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how often to clean when shooting lead?

Discussion in 'Handloading and Reloading' started by kellyj00, Apr 25, 2007.

  1. kellyj00

    kellyj00 Well-Known Member

    I'm going to start reloading with cast lead 45 acp 200 gr SWC for my Springfield 1911, an XD and a Sig 220.

    Do I risk hurting myself or these pistols by shooting unjacketed lead?
    Also, How often do I need to clean these pistols?
    Do I have to stop shooting after 200 rounds in one afternoon just to clean the pistol for safety's sake?

    I don't want to hurt myself, my guns or my friends by doing anything unsafe with reloads. Please clear this up for me!
  2. Walkalong

    Walkalong Moderator

    With a good load you should be able to shoot 4 or 5 hundred rounds in one afternoon easy with no ill effects. A good load will not lead up your barrel. You can shoot lead for the lifetime of the pistol :)
  3. sansone

    sansone Well-Known Member

    I shoot lead 357's out of pistols without problems but my 357 levergun will leadfoul at the last few inches of barrel. I think the extra 14" cause the lead to heat-up more than a pistol barrel.
  4. alucard0822

    alucard0822 Well-Known Member

    lead bullets require a little more of an exact science to come up with an ideal load. Too light and they will function well, but will lack a little in accuracy, too hot and they will lead the barell, just right and they will expand to take the rifling fully and can amaze you. I usually use slower powders filling the case more and acheiving the same velocity as jacketed, but usually with lower peak pressure. I use bullseye for jacketed HS-6 for lead. You can always use plated bullets like Rainier makes, they are almost as cheap as plain lead, but a lot more forgiving. I am not sure if the XD has polygonal rifling like glock an HK use, but if this is the case you have to be especially careful that there is no lead buildup, as even a small amount of barell obstruction can increase pressures quite a bit, and a few have kaboomed when a jacketed roung was fired through a leaded barrel. Just about any pistols manual has the "never use reloaded ammunition":rolleyes: but Glock and HK models have an additional "use only jacketed ammunition" warning.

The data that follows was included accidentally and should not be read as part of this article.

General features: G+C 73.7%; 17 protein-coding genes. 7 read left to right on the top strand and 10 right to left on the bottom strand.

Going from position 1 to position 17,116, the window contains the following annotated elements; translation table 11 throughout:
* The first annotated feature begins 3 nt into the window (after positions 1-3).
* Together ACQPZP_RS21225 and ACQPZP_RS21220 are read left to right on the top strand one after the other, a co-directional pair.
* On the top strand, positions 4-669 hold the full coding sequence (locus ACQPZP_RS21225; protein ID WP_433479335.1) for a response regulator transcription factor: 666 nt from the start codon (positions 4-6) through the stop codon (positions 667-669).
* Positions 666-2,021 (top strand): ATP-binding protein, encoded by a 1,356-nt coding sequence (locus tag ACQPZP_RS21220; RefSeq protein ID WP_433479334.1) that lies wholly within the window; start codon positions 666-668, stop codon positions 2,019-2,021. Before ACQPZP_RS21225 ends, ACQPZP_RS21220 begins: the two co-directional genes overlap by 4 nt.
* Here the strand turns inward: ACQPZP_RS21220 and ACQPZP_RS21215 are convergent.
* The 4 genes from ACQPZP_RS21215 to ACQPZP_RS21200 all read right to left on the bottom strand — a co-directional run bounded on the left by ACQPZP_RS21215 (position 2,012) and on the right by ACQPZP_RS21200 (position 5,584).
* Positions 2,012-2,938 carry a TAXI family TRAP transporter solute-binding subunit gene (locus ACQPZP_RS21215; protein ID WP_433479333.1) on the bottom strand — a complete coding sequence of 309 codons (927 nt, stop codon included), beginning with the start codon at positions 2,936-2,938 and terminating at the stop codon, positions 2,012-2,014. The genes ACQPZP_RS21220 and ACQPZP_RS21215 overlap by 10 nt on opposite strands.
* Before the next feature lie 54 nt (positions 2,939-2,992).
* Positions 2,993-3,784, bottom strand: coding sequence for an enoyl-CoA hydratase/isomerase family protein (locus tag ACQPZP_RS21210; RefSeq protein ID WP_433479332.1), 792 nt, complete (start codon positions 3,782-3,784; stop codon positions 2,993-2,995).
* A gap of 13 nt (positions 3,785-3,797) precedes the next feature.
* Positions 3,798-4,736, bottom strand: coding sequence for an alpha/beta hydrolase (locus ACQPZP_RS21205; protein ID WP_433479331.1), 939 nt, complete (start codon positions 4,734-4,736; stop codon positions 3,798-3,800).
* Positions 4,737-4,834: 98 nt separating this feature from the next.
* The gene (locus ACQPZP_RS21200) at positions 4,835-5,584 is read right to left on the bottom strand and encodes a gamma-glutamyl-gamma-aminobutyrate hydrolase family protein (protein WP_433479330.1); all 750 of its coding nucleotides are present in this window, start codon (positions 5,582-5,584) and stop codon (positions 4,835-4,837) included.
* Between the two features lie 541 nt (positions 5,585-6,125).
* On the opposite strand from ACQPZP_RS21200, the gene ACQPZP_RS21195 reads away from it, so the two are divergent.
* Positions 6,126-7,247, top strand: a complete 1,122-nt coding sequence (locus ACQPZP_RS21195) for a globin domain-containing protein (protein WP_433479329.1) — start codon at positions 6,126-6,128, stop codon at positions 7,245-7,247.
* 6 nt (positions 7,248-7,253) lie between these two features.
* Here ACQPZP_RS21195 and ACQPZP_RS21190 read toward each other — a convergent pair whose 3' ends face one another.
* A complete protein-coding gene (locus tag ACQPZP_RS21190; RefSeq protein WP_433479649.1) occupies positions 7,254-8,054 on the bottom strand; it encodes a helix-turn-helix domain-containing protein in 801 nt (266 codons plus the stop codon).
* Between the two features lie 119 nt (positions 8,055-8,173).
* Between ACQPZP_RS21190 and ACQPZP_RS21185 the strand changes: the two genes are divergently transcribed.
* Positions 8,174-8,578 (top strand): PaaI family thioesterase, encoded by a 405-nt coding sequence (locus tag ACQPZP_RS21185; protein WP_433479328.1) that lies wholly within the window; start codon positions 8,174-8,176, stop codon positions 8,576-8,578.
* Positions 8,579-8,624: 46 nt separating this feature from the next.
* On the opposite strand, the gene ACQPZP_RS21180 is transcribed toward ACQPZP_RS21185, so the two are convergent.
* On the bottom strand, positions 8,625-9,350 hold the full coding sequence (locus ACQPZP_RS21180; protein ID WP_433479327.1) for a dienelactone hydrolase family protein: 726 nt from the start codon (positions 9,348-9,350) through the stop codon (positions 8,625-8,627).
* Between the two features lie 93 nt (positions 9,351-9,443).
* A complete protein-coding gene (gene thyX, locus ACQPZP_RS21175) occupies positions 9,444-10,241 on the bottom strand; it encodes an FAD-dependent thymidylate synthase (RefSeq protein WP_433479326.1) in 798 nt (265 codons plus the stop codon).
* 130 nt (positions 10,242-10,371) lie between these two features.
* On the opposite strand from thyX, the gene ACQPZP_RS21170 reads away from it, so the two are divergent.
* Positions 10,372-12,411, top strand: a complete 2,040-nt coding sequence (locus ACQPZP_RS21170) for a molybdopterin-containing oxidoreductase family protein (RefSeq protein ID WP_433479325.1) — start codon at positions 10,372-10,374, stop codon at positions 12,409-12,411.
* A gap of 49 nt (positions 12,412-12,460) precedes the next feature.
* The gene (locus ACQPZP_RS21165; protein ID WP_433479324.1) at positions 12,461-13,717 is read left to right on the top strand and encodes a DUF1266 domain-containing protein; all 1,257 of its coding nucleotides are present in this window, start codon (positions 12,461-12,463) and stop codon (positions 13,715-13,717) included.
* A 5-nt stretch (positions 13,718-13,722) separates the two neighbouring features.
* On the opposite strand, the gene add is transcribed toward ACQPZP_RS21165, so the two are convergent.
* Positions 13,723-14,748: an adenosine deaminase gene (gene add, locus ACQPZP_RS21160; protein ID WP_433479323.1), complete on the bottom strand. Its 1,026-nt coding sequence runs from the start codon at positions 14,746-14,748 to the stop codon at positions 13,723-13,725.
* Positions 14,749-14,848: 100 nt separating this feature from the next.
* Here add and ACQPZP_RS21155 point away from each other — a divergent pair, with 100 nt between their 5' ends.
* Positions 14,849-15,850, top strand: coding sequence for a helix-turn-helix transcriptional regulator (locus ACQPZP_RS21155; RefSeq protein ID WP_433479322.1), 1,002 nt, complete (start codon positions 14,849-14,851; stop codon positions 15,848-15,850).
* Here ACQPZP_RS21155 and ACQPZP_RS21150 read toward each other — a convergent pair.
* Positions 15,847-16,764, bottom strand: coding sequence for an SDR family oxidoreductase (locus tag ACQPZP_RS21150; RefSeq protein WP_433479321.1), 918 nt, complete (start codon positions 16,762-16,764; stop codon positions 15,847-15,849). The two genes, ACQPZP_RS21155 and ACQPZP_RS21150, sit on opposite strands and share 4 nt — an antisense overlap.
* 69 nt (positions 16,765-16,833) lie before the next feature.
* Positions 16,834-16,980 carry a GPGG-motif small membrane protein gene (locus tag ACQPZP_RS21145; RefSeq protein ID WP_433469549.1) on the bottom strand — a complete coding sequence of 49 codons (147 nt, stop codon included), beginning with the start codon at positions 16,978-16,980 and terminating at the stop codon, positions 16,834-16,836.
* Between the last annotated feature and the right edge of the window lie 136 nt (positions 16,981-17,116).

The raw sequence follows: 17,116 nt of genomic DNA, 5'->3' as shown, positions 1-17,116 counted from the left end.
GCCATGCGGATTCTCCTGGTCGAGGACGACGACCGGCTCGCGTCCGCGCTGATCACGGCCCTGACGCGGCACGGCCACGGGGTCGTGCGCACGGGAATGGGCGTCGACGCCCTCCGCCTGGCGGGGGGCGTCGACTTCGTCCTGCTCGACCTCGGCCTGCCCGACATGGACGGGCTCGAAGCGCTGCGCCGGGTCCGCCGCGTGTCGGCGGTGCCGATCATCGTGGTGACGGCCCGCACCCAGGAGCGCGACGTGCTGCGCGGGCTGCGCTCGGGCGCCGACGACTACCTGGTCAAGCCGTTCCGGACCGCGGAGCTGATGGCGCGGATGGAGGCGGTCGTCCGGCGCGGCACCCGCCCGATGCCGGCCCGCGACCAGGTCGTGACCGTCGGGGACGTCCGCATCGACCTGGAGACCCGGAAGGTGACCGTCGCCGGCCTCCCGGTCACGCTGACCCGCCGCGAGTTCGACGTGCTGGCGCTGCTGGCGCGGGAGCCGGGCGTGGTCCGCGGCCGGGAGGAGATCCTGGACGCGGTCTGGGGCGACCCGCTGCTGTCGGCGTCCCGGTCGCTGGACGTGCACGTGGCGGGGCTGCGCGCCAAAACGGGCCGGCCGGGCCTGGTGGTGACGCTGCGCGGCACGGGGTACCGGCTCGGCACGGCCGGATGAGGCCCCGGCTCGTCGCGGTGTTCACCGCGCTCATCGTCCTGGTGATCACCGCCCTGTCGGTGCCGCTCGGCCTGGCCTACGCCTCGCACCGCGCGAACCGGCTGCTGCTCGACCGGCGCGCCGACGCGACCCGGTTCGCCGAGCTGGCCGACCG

5. fecmech

    fecmech Well-Known Member

    It all depends on your combination of barrel bullets , lube and load. I cast my own(have been for 37 years) and I don't clean the bores of my hanguns. I shoot .38 spl, .45 acp, .357 mag and .44 mag. If you are getting no leading there is no point in cleaning except to make you feel good. Let your barrel tell you what to do. Check it after 10-15 rounds, look at it again after 20-30 rds and if there is no or very little leading and it does not accumulate I would'nt worry about it in a days outing. Do your usual cleaning routine when you get home. If you are getting leading in the .45 I would change bullet brands till I found one that did not lead. The .45 is a very lead friendly cartridge.
  6. Walkalong

    Walkalong Moderator